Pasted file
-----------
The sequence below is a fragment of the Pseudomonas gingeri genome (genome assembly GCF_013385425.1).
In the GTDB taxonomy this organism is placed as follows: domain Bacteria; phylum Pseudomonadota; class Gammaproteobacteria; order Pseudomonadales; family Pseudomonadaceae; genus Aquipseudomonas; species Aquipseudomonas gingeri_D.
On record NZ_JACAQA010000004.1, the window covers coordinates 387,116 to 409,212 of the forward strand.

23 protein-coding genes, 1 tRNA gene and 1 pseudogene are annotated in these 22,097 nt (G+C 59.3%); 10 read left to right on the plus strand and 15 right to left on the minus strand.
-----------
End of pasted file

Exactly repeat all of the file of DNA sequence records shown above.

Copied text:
The sequence below is a fragment of the Pseudomonas gingeri genome (genome assembly GCF_013385425.1).
In the GTDB taxonomy this organism is placed as follows: domain Bacteria; phylum Pseudomonadota; class Gammaproteobacteria; order Pseudomonadales; family Pseudomonadaceae; genus Aquipseudomonas; species Aquipseudomonas gingeri_D.
On record NZ_JACAQA010000004.1, the window covers coordinates 387,116 to 409,212 of the forward strand.

23 protein-coding genes, 1 tRNA gene and 1 pseudogene are annotated in these 22,097 nt (G+C 59.3%); 10 read left to right on the plus strand and 15 right to left on the minus strand.